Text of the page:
Working Conditions of the Industrial Revolution
By: Celestine Amevinya
Industries such as cotton and textile were difficult for factory workers, they had to endure long hours of labor. Conditions were usually hot, and at times steam engines that came added more heat to the factory. Safety precautions were not taken for workers, the machines used were not fenced which resulted in fatal hazards to any part of the workers body. Children were often employed to navigate themselves between the moving machinery. Hours were long, most worked 12 hours or more day, leading to sluggish workers. This could cause death because the worker is not cautious of their surroundings due to exhaustion.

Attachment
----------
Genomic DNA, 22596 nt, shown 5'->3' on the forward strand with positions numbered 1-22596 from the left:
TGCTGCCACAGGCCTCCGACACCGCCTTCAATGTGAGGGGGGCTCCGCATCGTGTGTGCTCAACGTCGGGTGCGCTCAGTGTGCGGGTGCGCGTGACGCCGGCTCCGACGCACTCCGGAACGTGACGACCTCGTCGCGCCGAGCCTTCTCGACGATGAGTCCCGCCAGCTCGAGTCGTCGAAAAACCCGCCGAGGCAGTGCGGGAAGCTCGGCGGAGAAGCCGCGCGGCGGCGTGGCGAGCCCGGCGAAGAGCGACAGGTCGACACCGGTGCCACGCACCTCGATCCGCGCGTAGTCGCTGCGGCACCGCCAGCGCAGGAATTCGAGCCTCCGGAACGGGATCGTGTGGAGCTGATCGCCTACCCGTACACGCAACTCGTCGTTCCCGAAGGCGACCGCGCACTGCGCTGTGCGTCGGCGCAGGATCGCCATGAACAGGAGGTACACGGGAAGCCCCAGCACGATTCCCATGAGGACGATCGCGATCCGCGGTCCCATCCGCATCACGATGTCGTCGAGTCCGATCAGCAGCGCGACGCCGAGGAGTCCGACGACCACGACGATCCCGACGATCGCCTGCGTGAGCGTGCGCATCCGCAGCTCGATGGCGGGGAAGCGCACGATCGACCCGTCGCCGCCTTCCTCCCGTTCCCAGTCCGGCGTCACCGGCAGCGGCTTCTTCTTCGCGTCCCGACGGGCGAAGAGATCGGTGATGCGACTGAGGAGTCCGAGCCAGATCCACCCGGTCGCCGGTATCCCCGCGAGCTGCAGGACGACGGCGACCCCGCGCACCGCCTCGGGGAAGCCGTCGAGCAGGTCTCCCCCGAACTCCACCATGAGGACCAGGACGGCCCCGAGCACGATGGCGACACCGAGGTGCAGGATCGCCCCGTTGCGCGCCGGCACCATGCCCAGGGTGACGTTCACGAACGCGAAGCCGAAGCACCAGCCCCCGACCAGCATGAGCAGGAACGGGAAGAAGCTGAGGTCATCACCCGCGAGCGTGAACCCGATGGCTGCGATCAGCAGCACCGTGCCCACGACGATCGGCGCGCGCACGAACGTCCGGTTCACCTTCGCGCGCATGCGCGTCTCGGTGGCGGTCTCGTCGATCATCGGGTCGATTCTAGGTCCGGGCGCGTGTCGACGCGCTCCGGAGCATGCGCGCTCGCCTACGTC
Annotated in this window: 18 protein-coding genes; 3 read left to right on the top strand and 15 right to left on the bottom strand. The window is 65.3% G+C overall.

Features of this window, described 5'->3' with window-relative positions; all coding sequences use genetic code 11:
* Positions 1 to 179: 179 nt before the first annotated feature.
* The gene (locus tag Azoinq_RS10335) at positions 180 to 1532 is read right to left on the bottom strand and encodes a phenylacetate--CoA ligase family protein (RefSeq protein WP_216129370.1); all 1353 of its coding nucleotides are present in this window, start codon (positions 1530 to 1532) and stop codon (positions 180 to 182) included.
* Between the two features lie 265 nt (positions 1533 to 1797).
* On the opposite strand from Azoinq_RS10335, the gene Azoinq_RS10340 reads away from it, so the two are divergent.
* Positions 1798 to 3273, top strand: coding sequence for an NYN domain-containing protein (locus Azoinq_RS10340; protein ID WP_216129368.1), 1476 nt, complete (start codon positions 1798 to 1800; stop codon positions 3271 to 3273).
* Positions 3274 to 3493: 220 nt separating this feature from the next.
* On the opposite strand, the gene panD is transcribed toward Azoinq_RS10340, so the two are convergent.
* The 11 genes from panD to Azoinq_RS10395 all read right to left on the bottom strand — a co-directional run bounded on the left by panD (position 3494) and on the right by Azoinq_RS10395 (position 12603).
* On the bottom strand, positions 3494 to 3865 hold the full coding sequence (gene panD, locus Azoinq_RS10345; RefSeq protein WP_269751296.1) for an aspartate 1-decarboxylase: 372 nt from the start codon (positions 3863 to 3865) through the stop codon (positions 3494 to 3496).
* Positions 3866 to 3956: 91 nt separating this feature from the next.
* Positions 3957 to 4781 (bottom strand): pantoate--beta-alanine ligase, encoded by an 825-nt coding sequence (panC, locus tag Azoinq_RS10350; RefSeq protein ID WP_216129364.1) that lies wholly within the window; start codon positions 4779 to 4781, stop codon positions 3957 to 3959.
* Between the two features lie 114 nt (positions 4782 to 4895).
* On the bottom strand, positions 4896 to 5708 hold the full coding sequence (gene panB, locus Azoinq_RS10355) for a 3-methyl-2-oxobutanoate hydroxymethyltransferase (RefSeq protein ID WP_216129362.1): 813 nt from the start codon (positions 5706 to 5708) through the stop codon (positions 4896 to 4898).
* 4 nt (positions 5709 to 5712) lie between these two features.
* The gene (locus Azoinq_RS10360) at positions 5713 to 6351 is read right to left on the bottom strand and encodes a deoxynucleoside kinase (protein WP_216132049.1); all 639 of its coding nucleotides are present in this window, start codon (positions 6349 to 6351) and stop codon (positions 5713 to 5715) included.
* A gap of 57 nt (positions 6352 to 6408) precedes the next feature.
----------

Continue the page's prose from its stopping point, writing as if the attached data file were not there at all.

In the 1799-1800, the British Parliament passed the "Combination Act," which granted workers the opportunity to unionize and ask as a group for better working conditions. Even though the worker's requests may not be granted, it was the start of safer working environments in factories.
- 6 days a week at least
- 12 hours at minimum
- Many children worked in factories
- Many diseases were caught, such as lung diseases.
- Large equipments